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A highly important Japanese export lacquer Indian buffalo shield with the Sweers coat-of-arms, for the Dutch market  ​  Edo period, circa 1690

A highly important Japanese export lacquer Indian buffalo shield with the Sweers coat-of-arms, for the Dutch market

Edo period, circa 1690

The Indian buffalo leather shield, decorated in black, gold and silver, hiramaki-e and takamaki-e, with centrally the coat-of-arms of the Sweers family, surrounded by birds and flower sprays of wisteria, flowering plum blossom and fuyo

Diam. 53.5 cm

The coat of arms in the middle belongs to the Dutch family of Sweers. The shield was probably ordered by Balthasar Sweers (Amersfoort 1653-Amersfoort 1703), son of Guilliam Sweers and Aeltgen van Hasselt. Balthasar Sweers joined the VOC, as an assistant, in 1679. June 15, 1685, he was sent to Japan as merchant and secunde for the first time.
In 1686 he was back in Batavia where he married Constantia Heussen and on June 17, 1687, he was sent again to Japan as secunde. June 16 1789 he became “Opperhoofd” in Japan and on June 1691 he was recalled to Batavia to appear before the “Raad van Justitie” and was dismissed in November, but allowed to return to the Netherlands “buyten qualiteyt en gagie” (without position and payment). He died in his home town Amersfoort in 1703.


In the collection of the Ashmolean Museum in Oxford is another leather shield from India, Bengal, lacquered in Japan, with the coat of arms of Constantijn Ranst (1635-1714), the predecessor of Balthasar Sweers as Opperhoofd for the VOC in Japan in 1667-1668, 1683-1684 and in 1686-1687. Maybe Balthasar Sweers was inspired to have his shield made by the example set by Constantijn Ranst.

For an interesting Amsterdam tortoiseshell and silver box from 1691 with the coat of arms of Constantijn Ranst see Uit Verre Streken, March 2018, item 8.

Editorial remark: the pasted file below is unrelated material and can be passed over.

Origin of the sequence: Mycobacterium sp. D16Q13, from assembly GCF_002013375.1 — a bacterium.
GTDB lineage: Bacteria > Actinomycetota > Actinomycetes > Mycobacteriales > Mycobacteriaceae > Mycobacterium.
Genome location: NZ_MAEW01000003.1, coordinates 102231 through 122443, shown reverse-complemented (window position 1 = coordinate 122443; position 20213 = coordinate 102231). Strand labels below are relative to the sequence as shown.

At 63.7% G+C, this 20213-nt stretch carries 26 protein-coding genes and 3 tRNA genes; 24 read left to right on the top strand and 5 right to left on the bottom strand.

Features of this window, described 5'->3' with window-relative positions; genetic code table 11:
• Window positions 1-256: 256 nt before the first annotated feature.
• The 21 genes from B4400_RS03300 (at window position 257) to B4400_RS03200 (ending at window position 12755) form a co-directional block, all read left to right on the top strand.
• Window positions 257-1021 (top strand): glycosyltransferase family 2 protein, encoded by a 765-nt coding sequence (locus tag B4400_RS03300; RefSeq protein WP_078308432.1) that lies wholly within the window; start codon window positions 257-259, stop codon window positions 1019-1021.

In the collection of the Princessehof Museum in Leeuwarden there is an Arita wine bottle with initials B:S in a circle and an exceptional Dutch overdecoration in chinoiserie style. The initials on the bottle are supposed to stand for Balthasar Sweers (Christiaan J.A. Jörg, Fine & Curious, Japanese Export porcelain in Dutch Collections, 2003, pg.223). Two more bottles in the British Museum also show the same initials, B:S.


In the collection of the Rijksmuseum Amsterdam there is a palempore from the Indian Coromandel Coast, probably Negapatnam, dated first quarter of the 18th century, with a slightly different coat of arms but also belonging to another branch of the Sweers family (Inv. BK-KOG-1238). The palempore is part of a gift to the Rijksmuseum consisting of memorabilia of Admiral Isaäc Sweers (1622-1673), who was killed in the battle of Kijkduin in 1673. However, the style of the palempore is early 18th century, so it is unlikely to have been in his possession. It was probably ordered by his son, whose name was also Isaäc Sweers (1671-1732). He was one of the commanders of the squadron which escorted the VOC fleet from the Sound to the Netherlands in 1696. While on this mission Sweers jr. Was wounded in a skirmish with the French. Stadtholder William III rewarded his valour by promoting him to the rank of captain extraordinary (Ebeltje Hartkamp-Jonxis, Indian Chintzes, Rijksmuseum Amsterdam, 1994, p. 50-51).
Both Balthasar and Isaäc are descendants of Diederik Sweers (1445-1487), wool merchant and alderman in Helmond en Margaretha van Eijck (1445-1484), the first bearers of the Sweers coat of arms used by later generations with small variations.

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